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Tuesday, September 1, 2009


The catalyst of change for two photographers

Ponting was a committed professional and pulled a sled, by himself, with over 200 pounds of camera equipment. He considered himself a “camera artist,” and despite the advent of more portable small film cameras introduced 10 years before, he used a large-format camera with the glass-plate technique to produce more detailed images. During what would be his only trip to Antarctica, he produced what’s considered the most iconic images from the “Heroic Age” of Antarctica exploration. The photography from Ponting’s trip south propelled Scott into his status as a legendary explorer (compared to the fairly obscure Norwegian Roald Amundsen, who reached the South Pole a month before Scott and lived to tell the tale, but didn’t have a photographer along) and has been the inspiration for the thousands who visit the continent each year to photograph this dramatic landscape.

With photography, the best of what I do would only be good if it is a reflection of me, [Sydney] says. For me, the challenge was how the hell am I going to do justice to my own well-developed artistic character or personality and avoid the clichés that everyone else naturally takes?

Why did Ponting go south? He was a hired hand whose pictures Scott would use to help recoup the debt incurred by the expedition. (Upon his return to Britain, Ponting was shocked to find that all the rights to his still photos had been sold by Scott.) Ponting was a very successful magazine photographer, and his reputation as a journalist with an ability to create a narrative with images made him a natural choice for the Scott expedition. Ponting published his photos of the Scott expedition in the book The Great White South (1921). Just before his death in 1935, he personally narrated his film 90º South. While not as popular as his book, this documentary gave a first-hand account of the challenges Ponting faced when making his most memorable landscapes. Despite his photographic accomplishments in Antarctica and the public praise of the photos at home, Ponting never again shot still photos. Instead, he put his energies into filmmaking. His photography from the Scott expedition, although only a short chapter of Ponting’s exciting career as an adventure and a travel photographer, remains the most memorable work he produced. Antarctica was the catalyst that ended Ponting’s career as a successful photographer; it’s still a mystery why he gave up photography entirely.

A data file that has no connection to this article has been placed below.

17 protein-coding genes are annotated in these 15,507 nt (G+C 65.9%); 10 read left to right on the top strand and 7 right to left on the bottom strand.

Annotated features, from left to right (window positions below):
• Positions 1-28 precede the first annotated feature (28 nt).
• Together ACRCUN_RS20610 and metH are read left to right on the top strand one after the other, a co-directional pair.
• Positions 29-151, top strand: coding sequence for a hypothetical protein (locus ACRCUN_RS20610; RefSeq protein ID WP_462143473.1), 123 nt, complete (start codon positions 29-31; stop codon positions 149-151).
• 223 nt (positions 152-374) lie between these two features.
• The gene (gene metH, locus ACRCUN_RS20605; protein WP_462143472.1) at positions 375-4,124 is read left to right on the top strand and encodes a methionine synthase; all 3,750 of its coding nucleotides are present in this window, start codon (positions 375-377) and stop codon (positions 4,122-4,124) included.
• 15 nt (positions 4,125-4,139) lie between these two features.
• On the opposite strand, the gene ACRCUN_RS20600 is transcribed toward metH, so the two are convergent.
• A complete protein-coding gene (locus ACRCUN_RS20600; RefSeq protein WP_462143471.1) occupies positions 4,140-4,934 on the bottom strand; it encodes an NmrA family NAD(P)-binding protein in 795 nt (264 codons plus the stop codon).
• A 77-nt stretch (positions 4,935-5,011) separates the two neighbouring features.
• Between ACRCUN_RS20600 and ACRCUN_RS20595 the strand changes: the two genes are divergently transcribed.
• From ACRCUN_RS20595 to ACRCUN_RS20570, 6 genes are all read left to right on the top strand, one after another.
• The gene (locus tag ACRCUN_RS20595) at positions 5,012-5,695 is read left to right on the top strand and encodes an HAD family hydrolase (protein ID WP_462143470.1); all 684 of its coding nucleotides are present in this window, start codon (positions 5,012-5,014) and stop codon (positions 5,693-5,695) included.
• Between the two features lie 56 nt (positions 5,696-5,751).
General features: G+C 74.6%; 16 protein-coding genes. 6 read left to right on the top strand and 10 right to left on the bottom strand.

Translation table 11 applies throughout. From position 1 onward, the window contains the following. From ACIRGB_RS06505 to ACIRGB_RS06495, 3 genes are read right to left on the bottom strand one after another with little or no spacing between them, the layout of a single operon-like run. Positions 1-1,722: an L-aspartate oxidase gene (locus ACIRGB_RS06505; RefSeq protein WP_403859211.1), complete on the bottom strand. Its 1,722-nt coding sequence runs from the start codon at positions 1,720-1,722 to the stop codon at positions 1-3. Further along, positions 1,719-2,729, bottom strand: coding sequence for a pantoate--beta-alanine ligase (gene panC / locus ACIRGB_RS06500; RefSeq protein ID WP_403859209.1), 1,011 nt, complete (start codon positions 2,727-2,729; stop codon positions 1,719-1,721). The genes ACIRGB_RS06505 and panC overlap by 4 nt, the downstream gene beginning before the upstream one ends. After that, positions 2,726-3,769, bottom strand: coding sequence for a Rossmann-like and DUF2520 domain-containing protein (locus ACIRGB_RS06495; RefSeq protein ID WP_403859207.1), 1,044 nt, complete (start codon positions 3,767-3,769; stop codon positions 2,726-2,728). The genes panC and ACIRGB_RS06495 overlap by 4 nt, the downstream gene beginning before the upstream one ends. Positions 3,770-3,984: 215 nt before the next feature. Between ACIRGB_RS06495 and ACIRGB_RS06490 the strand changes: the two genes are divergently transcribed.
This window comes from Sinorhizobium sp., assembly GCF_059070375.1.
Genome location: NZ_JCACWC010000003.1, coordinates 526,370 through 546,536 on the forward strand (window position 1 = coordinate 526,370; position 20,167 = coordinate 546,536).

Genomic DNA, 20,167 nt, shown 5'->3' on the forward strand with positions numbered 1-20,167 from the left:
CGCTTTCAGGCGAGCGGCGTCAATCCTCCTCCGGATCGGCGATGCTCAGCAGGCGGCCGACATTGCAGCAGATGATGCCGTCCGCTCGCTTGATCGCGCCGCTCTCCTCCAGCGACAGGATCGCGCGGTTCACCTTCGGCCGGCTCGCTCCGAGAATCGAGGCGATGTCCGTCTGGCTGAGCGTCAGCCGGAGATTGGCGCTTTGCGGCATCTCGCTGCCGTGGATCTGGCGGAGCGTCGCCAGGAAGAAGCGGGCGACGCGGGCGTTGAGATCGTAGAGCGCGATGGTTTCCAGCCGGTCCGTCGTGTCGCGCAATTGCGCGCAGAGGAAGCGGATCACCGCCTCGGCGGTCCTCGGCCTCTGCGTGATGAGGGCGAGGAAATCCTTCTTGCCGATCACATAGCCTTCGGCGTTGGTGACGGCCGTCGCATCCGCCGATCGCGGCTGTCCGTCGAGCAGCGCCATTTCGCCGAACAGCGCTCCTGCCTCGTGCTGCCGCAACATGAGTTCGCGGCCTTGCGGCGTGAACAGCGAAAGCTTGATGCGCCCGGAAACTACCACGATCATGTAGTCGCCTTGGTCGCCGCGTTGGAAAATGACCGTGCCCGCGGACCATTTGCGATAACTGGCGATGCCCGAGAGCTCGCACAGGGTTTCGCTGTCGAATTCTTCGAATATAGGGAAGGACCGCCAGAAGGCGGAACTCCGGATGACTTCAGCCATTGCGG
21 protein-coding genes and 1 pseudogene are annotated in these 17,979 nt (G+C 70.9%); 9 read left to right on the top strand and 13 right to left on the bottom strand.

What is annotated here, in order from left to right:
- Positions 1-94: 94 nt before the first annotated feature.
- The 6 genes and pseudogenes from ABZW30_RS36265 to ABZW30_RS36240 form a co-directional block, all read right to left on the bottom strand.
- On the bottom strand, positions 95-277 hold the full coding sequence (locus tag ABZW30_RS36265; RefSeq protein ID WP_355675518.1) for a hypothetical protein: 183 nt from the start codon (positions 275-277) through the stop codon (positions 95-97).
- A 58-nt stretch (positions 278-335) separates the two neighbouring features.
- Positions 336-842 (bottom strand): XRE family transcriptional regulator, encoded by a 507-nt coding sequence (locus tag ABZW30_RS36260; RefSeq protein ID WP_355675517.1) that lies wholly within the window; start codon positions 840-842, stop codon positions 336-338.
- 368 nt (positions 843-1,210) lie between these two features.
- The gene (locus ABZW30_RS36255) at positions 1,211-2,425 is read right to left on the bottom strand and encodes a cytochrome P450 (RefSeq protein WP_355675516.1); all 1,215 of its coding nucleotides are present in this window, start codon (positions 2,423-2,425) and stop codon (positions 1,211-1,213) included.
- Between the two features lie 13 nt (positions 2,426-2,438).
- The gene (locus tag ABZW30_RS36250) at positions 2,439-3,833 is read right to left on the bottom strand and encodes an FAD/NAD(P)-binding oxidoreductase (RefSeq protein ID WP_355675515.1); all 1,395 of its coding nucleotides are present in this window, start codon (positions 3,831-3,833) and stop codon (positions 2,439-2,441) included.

Much of what I knew about Ponting was expounded upon and enhanced by the excellent lecture of the evening, given by artist Grahame Sydney. Sydney is a highly acclaimed New Zealand realist painter who has been working in the medium of watercolor and egg tempera painting for over 30 years. While Ponting might have given his experience on the frozen continent as the reason for giving up photography, Antarctica was the reason Sydney discovered photography. Sydney made two trips to the Scott base in Antarctica in 2003 and 2006. He was invited south by the organization Antarctica New Zealand to take part in its “Artist to Antarctica” program. However, Antarctica’s sub-zero temperatures during October and November forced Sydney to abandon working with his preferred medium of pencils and paints. That’s when he turned to photography.

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